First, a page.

NEW BEDFORD – Last year’s ransomware attack on the city left residents wary of local government agencies reporting computer issues, but the issues the New Bedford Debt Register faced last week are not the result of a hack or a security breach, according to Join Dr. Frederick M Kalisz Jr.
On the registry home page, users are greeted with the message “Please note that there has been NO violation of the registry computer system.” Registry services have been interrupted due to several equipment failures. Our suppliers are working diligently with each other to rectify the situation as soon as possible.
Kalisz said the South District Bristol County Deed Register first noticed the issues, which he described as a network glitch and system malfunction, last Wednesday and Thursday. This impacted the Registry’s ability to record the data of anyone bringing deeds and mortgages.
Typically, this data was processed immediately, unless there was some sort of backlog.
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Not being able to save the data can affect the ability to finalize transactions, according to Kalisz, and in the worst case, it could prevent someone from moving into their new home.
Fortunately, the office has not heard from people facing such serious issues or received many phone calls from angry people, according to Kalisz.
They have had concerns raised by several attorneys and real estate agents they deal with, but nothing out of the ordinary that concerns them, he said.
The registry is still accepting documents, it simply was not able to save them and there was no loss of data. “Nothing is missing, we have everything,” Kalisz said.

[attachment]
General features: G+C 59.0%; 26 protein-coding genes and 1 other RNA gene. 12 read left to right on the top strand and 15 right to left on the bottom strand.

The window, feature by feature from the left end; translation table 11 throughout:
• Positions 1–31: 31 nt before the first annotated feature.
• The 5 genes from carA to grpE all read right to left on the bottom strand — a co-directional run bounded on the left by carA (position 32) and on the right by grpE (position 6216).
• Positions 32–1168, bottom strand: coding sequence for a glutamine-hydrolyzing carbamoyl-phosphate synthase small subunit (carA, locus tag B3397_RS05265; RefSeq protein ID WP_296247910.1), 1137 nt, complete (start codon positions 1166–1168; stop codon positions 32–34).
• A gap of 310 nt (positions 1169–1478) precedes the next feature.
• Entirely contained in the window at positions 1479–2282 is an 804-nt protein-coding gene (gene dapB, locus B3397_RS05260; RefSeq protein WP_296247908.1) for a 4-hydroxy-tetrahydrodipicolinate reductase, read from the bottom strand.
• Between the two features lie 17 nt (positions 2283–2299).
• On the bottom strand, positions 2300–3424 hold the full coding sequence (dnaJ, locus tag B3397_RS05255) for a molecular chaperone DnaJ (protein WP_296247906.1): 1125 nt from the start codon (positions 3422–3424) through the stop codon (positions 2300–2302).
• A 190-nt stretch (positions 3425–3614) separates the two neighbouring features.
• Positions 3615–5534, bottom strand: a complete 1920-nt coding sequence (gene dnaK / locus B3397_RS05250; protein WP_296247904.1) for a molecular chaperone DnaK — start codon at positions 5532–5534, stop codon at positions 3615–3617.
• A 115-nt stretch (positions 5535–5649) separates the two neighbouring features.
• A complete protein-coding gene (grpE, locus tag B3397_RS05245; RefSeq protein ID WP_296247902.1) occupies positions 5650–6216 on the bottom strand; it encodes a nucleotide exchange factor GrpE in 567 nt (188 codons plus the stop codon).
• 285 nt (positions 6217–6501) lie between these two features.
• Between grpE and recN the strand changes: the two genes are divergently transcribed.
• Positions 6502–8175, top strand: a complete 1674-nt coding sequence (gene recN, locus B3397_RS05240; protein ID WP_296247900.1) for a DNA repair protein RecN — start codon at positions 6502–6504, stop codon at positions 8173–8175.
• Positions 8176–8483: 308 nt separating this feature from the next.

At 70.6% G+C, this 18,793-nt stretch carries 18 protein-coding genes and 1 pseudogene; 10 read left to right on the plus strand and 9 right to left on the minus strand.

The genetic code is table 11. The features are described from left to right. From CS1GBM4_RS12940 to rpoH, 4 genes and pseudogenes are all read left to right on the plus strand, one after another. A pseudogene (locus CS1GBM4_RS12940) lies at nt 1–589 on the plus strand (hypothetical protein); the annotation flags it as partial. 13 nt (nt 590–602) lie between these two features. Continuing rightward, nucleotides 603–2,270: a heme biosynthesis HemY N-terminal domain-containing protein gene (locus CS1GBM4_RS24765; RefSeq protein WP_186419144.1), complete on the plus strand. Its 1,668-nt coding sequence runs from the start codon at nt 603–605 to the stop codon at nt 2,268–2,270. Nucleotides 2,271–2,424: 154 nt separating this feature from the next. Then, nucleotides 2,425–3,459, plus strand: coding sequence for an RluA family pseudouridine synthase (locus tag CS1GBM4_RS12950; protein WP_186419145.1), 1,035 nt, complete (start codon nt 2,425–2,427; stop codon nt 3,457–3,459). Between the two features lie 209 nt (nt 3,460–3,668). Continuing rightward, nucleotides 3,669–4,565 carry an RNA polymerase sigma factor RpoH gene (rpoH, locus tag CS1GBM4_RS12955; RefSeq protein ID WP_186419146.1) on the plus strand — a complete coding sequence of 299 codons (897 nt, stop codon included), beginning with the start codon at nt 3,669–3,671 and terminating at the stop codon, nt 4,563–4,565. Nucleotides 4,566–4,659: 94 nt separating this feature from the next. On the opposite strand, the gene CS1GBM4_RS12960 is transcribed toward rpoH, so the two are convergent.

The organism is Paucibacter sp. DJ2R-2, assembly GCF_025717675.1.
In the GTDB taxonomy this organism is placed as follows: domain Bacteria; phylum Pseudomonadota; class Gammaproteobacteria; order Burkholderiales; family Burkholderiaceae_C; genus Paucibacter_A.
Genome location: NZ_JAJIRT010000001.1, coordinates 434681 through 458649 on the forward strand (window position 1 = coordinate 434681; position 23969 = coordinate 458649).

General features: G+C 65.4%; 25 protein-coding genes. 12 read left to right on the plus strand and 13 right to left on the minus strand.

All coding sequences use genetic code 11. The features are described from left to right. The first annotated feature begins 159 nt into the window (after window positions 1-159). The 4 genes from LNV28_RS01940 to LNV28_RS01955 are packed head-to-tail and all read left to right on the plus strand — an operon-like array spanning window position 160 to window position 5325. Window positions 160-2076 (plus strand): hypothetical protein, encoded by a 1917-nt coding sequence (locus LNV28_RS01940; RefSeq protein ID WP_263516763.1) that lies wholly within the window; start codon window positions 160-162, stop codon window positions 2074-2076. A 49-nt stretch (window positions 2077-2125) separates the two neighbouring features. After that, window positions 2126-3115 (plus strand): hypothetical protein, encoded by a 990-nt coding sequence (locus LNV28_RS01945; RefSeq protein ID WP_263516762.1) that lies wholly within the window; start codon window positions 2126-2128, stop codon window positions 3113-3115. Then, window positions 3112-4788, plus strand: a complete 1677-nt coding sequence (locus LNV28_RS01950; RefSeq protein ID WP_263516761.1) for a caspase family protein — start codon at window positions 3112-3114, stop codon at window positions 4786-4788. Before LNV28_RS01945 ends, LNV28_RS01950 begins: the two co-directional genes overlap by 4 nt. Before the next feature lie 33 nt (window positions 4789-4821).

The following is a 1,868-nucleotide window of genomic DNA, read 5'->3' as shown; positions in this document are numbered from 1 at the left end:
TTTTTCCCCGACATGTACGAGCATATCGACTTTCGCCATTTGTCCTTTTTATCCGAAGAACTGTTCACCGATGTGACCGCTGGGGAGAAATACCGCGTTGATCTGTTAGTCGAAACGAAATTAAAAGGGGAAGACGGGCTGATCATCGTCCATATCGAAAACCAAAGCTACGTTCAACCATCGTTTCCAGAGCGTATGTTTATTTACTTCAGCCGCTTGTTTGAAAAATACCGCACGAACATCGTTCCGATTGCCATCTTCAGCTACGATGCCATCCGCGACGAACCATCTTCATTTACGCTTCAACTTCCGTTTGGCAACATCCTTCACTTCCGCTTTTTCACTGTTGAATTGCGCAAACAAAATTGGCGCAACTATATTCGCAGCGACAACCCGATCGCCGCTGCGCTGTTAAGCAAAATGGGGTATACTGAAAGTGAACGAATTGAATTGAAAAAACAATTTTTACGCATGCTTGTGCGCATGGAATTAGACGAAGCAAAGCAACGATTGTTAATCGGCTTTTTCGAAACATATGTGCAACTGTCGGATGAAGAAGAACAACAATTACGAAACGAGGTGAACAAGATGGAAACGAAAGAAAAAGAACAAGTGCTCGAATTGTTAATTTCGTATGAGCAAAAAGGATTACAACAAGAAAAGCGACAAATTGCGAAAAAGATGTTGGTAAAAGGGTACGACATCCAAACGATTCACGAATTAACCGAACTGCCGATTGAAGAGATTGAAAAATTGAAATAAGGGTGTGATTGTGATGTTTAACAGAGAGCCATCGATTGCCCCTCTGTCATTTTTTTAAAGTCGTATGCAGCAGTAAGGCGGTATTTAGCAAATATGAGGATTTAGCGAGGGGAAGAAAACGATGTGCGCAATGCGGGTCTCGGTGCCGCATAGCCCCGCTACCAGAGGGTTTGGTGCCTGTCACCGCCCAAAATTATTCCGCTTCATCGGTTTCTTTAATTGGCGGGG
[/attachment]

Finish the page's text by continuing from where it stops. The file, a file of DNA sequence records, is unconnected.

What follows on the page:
The whole ordeal has been “a little frustrating,” he said, but they see the light at the end of the tunnel as they expected to be able to start recording data again on Wednesday.
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“We worked on it every day – all weekend,” Kalisz said. This included working with their vendor, Avenue, who Kalisz says was responsive and worked around the clock to resolve the issue.
While many other Bristol County registries use the same company, Kalisz said the Southern District Registry is the only one experiencing issues because it is specifically related to information entering and leaving the registry.
Once things are up and running again, Kalisz said the registry will play catch-up to record the data they received over the past week.
The Southern District registry was able to stay open every day of the coronavirus pandemic, according to Kalisz, which he said is something people appreciated because not all registers were able to stay open.
Last summer, the city was hit by a ransomware attack that affected 158 desktops and laptops, or about 4% of the computers used by city employees in all departments, and impacted the government of town for weeks.
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Those responsible for the attack demanded $ 5.3 million from the city in July. The city ultimately decided to offer $ 400,000 of the insurance proceeds, but this offer was rejected and rather than offering more, the city decided to recover its own data.
In February, The New York Times reported that last year 205,280 organizations submitted files that had been hacked in a ransomware attack.